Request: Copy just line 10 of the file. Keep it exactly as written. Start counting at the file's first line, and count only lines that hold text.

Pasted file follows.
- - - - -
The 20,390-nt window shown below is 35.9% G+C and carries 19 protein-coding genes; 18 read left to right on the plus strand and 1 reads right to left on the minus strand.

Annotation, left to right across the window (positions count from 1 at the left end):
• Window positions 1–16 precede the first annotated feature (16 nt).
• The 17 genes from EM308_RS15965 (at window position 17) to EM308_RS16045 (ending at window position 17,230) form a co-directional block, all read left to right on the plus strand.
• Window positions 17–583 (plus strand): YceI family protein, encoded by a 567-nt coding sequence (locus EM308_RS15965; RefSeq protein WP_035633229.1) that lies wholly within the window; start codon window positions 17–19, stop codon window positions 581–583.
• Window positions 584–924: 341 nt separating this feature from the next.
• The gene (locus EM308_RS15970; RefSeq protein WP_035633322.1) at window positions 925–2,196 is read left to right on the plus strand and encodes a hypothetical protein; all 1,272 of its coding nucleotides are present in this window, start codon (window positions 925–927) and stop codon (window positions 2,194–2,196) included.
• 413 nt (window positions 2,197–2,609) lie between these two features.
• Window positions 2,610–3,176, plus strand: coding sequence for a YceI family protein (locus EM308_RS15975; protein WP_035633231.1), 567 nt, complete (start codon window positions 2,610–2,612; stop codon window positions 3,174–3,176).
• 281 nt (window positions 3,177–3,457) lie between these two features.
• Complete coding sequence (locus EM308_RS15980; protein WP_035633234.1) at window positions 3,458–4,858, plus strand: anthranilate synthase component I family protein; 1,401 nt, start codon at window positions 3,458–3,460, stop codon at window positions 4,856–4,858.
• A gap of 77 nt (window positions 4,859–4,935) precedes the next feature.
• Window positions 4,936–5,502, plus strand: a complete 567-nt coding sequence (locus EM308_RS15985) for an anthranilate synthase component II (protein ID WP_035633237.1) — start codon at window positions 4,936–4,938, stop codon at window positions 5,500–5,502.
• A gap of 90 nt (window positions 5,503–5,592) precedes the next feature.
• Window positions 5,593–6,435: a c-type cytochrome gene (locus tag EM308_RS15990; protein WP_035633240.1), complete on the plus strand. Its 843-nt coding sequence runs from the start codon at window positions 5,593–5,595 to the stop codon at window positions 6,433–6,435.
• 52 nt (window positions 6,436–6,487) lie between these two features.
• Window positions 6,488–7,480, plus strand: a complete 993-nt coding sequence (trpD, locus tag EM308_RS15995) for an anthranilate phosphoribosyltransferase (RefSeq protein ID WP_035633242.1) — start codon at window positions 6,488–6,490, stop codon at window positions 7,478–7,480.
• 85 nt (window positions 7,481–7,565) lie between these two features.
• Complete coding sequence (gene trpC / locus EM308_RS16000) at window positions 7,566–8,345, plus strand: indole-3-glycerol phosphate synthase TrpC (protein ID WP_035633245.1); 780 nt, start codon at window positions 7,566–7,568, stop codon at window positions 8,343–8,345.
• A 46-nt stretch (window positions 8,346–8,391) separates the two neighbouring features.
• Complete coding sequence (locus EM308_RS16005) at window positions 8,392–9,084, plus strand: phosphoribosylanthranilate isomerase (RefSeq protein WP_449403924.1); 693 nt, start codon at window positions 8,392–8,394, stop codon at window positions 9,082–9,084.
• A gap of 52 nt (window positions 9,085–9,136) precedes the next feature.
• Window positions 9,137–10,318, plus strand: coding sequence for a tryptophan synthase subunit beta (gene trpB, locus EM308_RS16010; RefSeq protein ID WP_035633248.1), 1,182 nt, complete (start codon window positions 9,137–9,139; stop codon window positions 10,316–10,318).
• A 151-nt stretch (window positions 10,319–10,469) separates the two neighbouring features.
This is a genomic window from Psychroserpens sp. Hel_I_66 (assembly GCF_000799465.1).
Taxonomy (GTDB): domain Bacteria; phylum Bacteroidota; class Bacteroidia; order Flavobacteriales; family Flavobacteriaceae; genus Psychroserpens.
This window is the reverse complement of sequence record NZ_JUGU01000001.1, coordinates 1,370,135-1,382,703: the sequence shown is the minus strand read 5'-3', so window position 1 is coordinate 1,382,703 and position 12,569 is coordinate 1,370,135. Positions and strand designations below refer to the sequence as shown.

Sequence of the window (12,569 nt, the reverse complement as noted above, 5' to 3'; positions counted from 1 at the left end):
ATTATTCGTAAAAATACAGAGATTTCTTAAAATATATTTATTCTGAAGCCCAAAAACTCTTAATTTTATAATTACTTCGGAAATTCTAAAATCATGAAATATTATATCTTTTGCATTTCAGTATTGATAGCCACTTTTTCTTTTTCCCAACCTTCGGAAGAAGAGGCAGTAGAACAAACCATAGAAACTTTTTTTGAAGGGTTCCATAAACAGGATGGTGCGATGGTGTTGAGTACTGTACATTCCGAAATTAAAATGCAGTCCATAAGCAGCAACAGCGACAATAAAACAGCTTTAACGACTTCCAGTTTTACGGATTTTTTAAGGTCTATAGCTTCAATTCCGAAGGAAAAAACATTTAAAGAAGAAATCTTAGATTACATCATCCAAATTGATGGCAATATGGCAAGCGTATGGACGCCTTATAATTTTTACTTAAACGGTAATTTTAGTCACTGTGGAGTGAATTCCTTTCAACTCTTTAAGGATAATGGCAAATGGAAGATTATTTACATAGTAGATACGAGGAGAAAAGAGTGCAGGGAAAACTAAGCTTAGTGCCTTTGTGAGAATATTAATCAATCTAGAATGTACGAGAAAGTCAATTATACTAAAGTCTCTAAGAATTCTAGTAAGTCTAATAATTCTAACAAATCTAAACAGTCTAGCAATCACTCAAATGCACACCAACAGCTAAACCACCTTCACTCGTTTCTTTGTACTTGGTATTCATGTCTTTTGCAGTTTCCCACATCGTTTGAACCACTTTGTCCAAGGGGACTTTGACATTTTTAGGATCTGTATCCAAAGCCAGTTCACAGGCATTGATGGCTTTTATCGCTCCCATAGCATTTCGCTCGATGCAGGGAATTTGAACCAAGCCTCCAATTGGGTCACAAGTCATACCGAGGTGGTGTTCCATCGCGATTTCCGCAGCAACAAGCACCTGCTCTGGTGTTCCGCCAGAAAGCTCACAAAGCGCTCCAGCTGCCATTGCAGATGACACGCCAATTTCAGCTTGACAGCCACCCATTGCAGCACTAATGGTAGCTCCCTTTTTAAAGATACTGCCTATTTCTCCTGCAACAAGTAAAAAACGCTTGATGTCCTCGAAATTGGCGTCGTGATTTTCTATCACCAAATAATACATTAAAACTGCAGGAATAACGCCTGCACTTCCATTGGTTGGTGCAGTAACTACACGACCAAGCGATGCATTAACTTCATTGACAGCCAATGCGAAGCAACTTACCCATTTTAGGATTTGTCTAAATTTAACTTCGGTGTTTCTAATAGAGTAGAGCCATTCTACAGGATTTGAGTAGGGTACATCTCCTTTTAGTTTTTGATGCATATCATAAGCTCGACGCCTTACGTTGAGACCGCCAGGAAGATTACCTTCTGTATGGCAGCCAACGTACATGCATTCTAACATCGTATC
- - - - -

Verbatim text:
• 281 nt (window positions 3,177–3,457) lie between these two features.